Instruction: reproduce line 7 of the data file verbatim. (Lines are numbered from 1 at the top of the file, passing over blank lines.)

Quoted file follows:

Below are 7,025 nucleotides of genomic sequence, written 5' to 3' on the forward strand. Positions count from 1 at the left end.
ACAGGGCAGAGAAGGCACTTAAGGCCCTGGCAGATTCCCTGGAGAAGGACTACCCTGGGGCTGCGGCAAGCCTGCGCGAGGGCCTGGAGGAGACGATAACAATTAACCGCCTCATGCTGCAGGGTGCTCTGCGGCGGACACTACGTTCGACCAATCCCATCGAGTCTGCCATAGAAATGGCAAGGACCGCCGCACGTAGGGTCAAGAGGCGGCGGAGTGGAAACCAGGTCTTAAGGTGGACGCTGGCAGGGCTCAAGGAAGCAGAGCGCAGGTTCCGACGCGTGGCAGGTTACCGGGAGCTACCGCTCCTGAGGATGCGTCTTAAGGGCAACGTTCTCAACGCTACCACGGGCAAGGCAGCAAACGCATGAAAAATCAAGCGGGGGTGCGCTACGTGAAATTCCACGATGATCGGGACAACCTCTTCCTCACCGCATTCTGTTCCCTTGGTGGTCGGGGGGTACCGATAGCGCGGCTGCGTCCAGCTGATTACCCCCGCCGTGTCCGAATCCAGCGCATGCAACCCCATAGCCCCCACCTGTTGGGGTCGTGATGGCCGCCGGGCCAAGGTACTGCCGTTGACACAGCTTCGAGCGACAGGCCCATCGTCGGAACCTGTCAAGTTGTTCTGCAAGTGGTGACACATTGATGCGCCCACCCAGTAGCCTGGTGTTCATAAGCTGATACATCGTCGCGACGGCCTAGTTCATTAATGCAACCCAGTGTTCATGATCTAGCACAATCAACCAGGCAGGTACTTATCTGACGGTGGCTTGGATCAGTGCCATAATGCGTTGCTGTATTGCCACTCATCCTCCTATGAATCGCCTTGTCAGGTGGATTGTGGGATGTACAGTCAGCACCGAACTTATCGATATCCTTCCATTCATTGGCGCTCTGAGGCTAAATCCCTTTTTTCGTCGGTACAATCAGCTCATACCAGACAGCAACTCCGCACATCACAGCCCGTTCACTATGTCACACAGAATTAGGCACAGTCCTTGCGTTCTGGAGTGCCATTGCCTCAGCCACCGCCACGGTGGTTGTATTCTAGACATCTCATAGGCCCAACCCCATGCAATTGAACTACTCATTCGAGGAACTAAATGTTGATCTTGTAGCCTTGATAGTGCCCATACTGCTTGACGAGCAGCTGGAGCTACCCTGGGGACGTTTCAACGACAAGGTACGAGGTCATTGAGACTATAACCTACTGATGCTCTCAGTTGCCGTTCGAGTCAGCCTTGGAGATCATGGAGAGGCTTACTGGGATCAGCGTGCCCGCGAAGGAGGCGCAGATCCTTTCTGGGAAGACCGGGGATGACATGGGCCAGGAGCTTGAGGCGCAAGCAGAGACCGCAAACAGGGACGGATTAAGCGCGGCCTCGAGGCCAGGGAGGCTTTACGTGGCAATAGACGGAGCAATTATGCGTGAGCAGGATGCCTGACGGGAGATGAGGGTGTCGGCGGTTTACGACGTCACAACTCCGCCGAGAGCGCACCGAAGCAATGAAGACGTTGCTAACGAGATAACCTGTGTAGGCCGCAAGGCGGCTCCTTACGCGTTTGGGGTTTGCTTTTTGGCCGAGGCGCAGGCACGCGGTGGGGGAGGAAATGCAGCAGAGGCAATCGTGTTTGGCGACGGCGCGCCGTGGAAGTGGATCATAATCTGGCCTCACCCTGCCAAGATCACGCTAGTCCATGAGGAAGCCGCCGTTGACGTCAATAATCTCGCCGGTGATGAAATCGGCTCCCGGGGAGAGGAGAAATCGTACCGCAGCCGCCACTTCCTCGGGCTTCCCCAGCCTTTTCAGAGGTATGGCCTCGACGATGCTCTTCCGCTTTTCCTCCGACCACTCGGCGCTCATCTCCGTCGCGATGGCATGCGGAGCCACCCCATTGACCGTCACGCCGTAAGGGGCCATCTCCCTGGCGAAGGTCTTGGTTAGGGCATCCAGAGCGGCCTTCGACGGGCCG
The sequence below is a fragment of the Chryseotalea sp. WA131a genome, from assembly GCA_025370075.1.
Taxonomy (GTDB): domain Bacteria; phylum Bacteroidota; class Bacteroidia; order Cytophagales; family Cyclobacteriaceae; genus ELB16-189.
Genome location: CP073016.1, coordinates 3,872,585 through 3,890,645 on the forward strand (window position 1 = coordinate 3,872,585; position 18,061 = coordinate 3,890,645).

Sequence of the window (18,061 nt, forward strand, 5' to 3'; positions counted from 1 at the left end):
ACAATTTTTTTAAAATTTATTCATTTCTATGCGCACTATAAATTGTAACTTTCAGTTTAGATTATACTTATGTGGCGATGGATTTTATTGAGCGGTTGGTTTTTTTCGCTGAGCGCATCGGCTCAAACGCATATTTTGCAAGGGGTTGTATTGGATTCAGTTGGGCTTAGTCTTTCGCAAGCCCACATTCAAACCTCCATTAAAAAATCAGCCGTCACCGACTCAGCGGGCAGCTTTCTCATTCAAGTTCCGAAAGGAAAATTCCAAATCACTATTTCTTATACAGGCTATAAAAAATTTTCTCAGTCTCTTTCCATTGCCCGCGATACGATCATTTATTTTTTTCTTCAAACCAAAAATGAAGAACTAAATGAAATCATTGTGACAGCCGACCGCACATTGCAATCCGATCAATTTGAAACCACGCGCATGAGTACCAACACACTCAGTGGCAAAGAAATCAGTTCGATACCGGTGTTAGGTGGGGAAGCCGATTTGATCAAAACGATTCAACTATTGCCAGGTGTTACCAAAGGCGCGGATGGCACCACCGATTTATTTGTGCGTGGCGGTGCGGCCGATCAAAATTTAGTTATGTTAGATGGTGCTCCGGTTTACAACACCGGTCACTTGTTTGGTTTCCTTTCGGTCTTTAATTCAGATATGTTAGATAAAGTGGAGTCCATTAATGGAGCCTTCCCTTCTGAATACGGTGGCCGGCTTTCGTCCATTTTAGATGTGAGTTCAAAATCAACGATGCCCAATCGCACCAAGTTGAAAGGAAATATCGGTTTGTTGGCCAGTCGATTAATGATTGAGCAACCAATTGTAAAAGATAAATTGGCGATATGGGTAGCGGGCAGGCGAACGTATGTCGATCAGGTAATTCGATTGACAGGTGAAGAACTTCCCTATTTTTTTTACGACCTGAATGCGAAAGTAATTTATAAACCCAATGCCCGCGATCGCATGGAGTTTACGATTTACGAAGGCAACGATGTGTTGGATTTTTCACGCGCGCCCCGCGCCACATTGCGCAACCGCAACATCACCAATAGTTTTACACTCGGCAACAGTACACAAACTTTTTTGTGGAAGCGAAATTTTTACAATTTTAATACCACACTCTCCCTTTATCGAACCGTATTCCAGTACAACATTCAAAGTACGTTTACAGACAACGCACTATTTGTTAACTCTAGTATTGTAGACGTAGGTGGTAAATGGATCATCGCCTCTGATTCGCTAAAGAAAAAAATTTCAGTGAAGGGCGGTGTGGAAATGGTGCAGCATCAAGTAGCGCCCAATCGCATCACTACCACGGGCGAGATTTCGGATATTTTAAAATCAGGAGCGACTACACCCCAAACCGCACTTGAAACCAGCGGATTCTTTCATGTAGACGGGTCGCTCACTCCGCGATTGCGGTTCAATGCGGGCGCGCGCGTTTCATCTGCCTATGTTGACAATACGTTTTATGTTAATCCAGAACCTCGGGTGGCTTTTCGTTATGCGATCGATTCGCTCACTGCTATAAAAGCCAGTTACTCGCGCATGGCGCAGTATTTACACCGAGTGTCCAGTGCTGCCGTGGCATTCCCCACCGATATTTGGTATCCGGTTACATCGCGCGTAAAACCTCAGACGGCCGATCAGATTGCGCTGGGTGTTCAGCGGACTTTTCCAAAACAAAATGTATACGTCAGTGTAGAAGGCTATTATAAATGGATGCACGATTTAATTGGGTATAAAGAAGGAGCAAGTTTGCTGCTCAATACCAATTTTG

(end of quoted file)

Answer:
ACAATTTTTTTAAAATTTATTCATTTCTATGCGCACTATAAATTGTAACTTTCAGTTTAGATTATACTTATGTGGCGATGGATTTTATTGAGCGGTTGGTTTTTTTCGCTGAGCGCATCGGCTCAAACGCATATTTTGCAAGGGGTTGTATTGGATTCAGTTGGGCTTAGTCTTTCGCAAGCCCACATTCAAACCTCCATTAAAAAATCAGCCGTCACCGACTCAGCGGGCAGCTTTCTCATTCAAGTTCCGAAAGGAAAATTCCAAATCACTATTTCTTATACAGGCTATAAAAAATTTTCTCAGTCTCTTTCCATTGCCCGCGATACGATCATTTATTTTTTTCTTCAAACCAAAAATGAAGAACTAAATGAAATCATTGTGACAGCCGACCGCACATTGCAATCCGATCAATTTGAAACCACGCGCATGAGTACCAACACACTCAGTGGCAAAGAAATCAGTTCGATACCGGTGTTAGGTGGGGAAGCCGATTTGATCAAAACGATTCAACTATTGCCAGGTGTTACCAAAGGCGCGGATGGCACCACCGATTTATTTGTGCGTGGCGGTGCGGCCGATCAAAATTTAGTTATGTTAGATGGTGCTCCGGTTTACAACACCGGTCACTTGTTTGGTTTCCTTTCGGTCTTTAATTCAGATATGTTAGATAAAGTGGAGTCCATTAATGGAGCCTTCCCTTCTGAATACGGTGGCCGGCTTTCGTCCATTTTAGATGTGAGTTCAAAATCAACGATGCCCAATCGCACCAAGTTGAAAGGAAATATCGGTTTGTTGGCCAGTCGATTAATGATTGAGCAACCAATTGTAAAAGATAAATTGGCGATATGGGTAGCGGGCAGGCGAACGTATGTCGATCAGGTAATTCGATTGACAGGTGAAGAACTTCCCTATTTTTTTTACGACCTGAATGCGAAAGTAATTTATAAACCCAATGCCCGCGATCGCATGGAGTTTACGATTTACGAAGGCAACGATGTGTTGGATTTTTCACGCGCGCCCCGCGCCACATTGCGCAACCGCAACATCACCAATAGTTTTACACTCGGCAACAGTACACAAACTTTTTTGTGGAAGCGAAATTTTTACAATTTTAATACCACACTCTCCCTTTATCGAACCGTATTCCAGTACAACATTCAAAGTACGTTTACAGACAACGCACTATTTGTTAACTCTAGTATTGTAGACGTAGGTGGTAAATGGATCATCGCCTCTGATTCGCTAAAGAAAAAAATTTCAGTGAAGGGCGGTGTGGAAATGGTGCAGCATCAAGTAGCGCCCAATCGCATCACTACCACGGGCGAGATTTCGGATATTTTAAAATCAGGAGCGACTACACCCCAAACCGCACTTGAAACCAGCGGATTCTTTCATGTAGACGGGTCGCTCACTCCGCGATTGCGGTTCAATGCGGGCGCGCGCGTTTCATCTGCCTATGTTGACAATACGTTTTATGTTAATCCAGAACCTCGGGTGGCTTTTCGTTATGCGATCGATTCGCTCACTGCTATAAAAGCCAGTTACTCGCGCATGGCGCAGTATTTACACCGAGTGTCCAGTGCTGCCGTGGCATTCCCCACCGATATTTGGTATCCGGTTACATCGCGCGTAAAACCTCAGACGGCCGATCAGATTGCGCTGGGTGTTCAGCGGACTTTTCCAAAACAAAATGTATACGTCAGTGTAGAAGGCTATTATAAATGGATGCACGATTTAATTGGGTATAAAGAAGGAGCAAGTTTGCTGCTCAATACCAATTTTG